By Lianne Kolirin, CNN
Eric Finkelstein, 34, embarked on a gut-busting mission to eat at 18 of the acclaimed eateries within a 24-hour period back in October.
It took the healthcare IT consultant 14 months to plan his eccentric feat, not least because he had to secure bookings at so many of the city’s finest establishments.
“The planning was more than half the challenge, just to get restaurants to agree do it and then finding a logical route that worked,” he told CNN in a telephone interview Tuesday.
The idea, which last month was officially recognized by Guinness World Records (GWR), came to him during the pandemic, when he moved out of the city.
After temporarily moving back in 2021, Finkelstein compiled a list of top spots he planned to eat at. He also joined an online food group, which is where he first heard about the challenge.
Having two other world records under his belt — both related to table tennis, a sport he formerly competed in — his interest was immediately sparked.
“I loved the idea,” he told GWR. “It combined my loves of eating interesting food, working towards a checklist, and working towards something.”
Completing the challenge
Finkelstein initially contacted more than 80 restaurants, but only heard back from 10. Unfortunately, four of those lost their star when the Michelin Guide announced its 2022 picks — just 20 days before his official attempt.
He frantically contacted other restaurants and luckily managed to secure enough reservations for his official attempt on October 26.
The day began with a $36 grilled avocado salad at Le Pavillon in Midtown. That was followed by caviar, blini and crème fraiche for $25 at Caviar Russe.
Other highlights included grilled scallops dressed with grapefruit and chrysanthemum at Tuome; a $15 bowl of lingonberries at Aquavit; a $24 steak tartare at Oiji Mi; and oysters for $26 at The Modern.
His final mouthful was at Noda where he sampled a uni- (sea urchin) and caviar-topped chawanmushi.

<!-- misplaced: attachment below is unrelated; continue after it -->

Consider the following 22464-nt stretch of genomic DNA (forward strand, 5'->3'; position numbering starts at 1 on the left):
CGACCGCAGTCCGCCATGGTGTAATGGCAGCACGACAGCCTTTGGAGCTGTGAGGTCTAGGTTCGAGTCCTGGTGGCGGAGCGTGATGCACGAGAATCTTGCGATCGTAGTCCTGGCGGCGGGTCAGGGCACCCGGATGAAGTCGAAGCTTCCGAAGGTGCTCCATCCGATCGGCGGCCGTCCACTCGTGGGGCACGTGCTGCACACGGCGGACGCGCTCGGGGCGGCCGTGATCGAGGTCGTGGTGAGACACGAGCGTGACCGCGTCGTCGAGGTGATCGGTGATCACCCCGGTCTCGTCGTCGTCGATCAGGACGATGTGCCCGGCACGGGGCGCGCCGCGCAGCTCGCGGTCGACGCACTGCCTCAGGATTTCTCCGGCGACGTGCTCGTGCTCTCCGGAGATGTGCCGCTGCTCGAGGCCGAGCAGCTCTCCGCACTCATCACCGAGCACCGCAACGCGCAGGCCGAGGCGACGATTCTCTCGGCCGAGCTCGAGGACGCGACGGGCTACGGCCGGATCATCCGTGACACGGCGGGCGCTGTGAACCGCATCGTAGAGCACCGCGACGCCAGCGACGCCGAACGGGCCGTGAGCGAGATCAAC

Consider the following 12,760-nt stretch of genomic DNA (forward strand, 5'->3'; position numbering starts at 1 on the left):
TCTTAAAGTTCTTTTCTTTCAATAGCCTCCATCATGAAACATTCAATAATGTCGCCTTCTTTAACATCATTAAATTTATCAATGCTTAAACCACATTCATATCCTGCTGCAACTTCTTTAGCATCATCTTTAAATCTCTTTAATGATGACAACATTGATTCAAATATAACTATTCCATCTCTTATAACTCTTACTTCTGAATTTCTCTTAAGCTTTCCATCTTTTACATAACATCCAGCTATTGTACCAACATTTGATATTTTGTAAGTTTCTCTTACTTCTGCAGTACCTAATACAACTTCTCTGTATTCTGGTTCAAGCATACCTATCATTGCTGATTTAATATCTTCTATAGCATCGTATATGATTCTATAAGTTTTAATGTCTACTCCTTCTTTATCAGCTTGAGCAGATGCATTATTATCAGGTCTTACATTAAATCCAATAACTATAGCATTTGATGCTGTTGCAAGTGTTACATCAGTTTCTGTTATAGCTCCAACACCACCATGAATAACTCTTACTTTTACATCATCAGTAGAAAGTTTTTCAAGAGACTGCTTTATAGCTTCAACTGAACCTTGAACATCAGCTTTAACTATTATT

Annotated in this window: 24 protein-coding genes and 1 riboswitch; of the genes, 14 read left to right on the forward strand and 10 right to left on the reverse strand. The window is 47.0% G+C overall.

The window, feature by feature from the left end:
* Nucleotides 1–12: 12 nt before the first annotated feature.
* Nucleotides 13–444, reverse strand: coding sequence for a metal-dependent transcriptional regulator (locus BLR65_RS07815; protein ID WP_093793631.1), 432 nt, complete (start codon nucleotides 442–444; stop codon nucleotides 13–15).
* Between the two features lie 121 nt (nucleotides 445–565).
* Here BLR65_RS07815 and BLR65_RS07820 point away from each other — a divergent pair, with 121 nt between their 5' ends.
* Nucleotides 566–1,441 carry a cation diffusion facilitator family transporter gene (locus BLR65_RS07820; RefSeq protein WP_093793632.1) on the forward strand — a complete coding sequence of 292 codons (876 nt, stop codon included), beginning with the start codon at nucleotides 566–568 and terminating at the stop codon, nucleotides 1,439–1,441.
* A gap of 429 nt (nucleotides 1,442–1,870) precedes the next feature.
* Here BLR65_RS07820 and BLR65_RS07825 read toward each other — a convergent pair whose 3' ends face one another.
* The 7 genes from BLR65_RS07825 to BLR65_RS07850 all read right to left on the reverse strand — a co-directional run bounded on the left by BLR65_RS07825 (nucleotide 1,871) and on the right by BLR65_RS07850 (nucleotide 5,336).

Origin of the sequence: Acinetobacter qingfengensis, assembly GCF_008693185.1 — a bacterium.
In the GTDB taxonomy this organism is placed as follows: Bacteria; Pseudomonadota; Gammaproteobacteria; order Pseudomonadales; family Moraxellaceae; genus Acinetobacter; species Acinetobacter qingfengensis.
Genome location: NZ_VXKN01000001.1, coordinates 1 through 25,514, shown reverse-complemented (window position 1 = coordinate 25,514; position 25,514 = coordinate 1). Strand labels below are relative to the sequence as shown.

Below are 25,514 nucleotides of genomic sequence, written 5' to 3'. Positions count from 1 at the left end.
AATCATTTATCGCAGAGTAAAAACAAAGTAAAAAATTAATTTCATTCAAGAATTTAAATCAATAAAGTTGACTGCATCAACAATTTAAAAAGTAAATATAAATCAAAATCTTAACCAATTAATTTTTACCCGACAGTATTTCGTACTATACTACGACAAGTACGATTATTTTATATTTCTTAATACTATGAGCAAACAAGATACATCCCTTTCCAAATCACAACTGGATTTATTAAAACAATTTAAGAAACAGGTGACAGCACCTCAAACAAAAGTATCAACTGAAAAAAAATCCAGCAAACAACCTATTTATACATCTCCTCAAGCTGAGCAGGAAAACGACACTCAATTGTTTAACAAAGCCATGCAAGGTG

The overall bill came to $494, excluding tax and tips. The Michelin-starred binge amounted to around 5,000 calories, Finkelstein estimated, and was completed in 11 hours.
He told CNN his nickname growing up was “the finisher” for his ability to polish off everyone’s meals. But this was another league, he said.
“I did get really full,” he told CNN. “Definitely by the two thirds point I started to get a little nervous about my appetite. The next day I ate close to nothing,” he laughed.
Other record feats
Finkelstein’s previous records are for longest table tennis serve (51 feet 1 inch) and the largest table tennis ball mosaic, joint with two friends.
He told CNN that in 2019 he was part of an unsuccessful attempt to break the record for the most people performing a Dragon Ball Kamehameha — a move inspired by the popular anime series.
He added that in 2021 he became the first person to visit every Citi Bike station in New York.
“I attempted other things that weren’t official world records,” Finkelstein said. “When Pokemon Go was a fad I did a round-the-world trip hoping to become the first person to catch the regional released pokemons. Unfortunately somebody else beat me by two weeks.”
Finkelstein hopes to attempt his next record with his girlfriend, but is remaining tight lipped about the concept.
“As a kid my parents got me this book every year with the top 10 of everything and I got really into them,” he told CNN. “But it wasn’t until my late twenties that I tried to set any records.
“I enjoyed things that involved pranks in college so I thought what could I do as an adult version of continuing to be a child.”
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